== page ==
Trends in Cognitive Sciences 24 (5):349-362 (2020)

Authors
Nicholas Shea
School of Advanced Study, University of London
Abstract
Metacognition–the ability to represent, monitor and control ongoing cognitive processes–helps us perform many tasks, both when acting alone and when working with others. While metacognition is adaptive, and found in other animals, we should not assume that all human forms of metacognition are gene-based adaptations. Instead, some forms may have a social origin, including the discrimination, interpretation, and broadcasting of metacognitive representations. There is evidence that each of these abilities depends on cultural learning and therefore that cultural selection might shape human metacognition. The cultural origins hypothesis is a plausible and testable alternative that directs us towards a substantial new programme of research.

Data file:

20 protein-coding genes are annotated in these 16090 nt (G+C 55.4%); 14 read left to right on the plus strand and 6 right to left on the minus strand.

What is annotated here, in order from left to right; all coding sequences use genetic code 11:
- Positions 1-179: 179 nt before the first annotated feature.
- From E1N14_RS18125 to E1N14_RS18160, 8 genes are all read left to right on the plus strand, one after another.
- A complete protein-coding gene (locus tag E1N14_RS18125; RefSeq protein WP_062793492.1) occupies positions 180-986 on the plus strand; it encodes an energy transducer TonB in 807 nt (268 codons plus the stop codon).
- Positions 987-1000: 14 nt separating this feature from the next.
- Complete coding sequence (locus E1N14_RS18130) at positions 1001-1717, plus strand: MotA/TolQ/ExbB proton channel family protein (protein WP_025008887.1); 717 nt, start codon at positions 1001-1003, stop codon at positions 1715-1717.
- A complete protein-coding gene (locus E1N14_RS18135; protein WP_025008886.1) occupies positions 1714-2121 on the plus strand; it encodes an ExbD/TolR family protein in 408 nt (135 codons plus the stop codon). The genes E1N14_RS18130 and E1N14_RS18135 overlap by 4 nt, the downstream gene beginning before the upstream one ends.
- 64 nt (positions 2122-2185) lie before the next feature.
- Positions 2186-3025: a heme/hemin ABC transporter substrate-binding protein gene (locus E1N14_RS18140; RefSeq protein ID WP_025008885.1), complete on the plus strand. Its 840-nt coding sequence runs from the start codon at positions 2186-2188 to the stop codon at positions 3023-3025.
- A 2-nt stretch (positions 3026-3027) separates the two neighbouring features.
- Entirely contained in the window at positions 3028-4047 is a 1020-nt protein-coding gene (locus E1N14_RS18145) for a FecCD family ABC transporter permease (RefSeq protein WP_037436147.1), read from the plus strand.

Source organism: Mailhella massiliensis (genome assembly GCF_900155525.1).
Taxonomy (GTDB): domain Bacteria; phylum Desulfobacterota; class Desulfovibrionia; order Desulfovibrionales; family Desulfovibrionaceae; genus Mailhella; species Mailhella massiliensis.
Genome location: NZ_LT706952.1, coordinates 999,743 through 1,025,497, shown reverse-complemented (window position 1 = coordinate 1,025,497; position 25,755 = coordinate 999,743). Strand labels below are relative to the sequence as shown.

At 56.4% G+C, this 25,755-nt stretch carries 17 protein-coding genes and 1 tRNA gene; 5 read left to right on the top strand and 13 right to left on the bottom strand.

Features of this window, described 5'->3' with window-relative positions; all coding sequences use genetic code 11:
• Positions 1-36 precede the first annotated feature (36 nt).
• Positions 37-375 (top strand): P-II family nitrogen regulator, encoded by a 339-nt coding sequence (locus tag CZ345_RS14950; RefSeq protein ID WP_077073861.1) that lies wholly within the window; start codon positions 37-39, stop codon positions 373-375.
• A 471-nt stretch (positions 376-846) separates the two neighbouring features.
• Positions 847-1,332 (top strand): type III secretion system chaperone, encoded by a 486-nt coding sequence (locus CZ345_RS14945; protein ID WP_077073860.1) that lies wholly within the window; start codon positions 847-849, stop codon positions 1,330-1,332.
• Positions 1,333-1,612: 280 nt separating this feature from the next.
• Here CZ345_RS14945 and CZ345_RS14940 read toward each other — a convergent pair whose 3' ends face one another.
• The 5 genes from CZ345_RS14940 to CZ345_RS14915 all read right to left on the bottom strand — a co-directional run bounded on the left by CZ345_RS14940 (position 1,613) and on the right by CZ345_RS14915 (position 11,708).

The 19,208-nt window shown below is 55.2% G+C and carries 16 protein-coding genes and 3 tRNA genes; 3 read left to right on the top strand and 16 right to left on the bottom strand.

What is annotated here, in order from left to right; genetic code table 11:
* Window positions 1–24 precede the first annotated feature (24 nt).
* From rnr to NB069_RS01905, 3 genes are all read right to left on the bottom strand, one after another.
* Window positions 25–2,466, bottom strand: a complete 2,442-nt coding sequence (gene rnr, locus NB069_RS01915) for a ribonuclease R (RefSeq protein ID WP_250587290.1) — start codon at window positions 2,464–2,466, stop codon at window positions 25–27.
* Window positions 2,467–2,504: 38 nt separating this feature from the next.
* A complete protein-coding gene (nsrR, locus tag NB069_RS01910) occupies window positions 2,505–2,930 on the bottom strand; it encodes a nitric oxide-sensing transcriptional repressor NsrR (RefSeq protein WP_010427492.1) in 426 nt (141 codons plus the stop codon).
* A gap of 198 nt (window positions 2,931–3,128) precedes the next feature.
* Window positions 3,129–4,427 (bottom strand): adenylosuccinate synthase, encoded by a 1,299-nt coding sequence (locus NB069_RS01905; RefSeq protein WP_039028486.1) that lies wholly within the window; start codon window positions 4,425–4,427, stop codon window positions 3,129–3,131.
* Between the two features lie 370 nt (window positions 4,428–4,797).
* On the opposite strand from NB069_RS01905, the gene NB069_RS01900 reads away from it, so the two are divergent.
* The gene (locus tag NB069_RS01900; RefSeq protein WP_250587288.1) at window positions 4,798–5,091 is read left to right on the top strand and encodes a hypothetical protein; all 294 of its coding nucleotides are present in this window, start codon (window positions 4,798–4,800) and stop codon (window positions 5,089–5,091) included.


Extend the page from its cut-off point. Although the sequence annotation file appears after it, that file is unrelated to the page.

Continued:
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DOI 10.1016/j.tics.2020.02.007
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How to Measure Metacognition.Stephen M. Fleming & Hakwan C. Lau - 2014 - Frontiers in Human Neuroscience 8.

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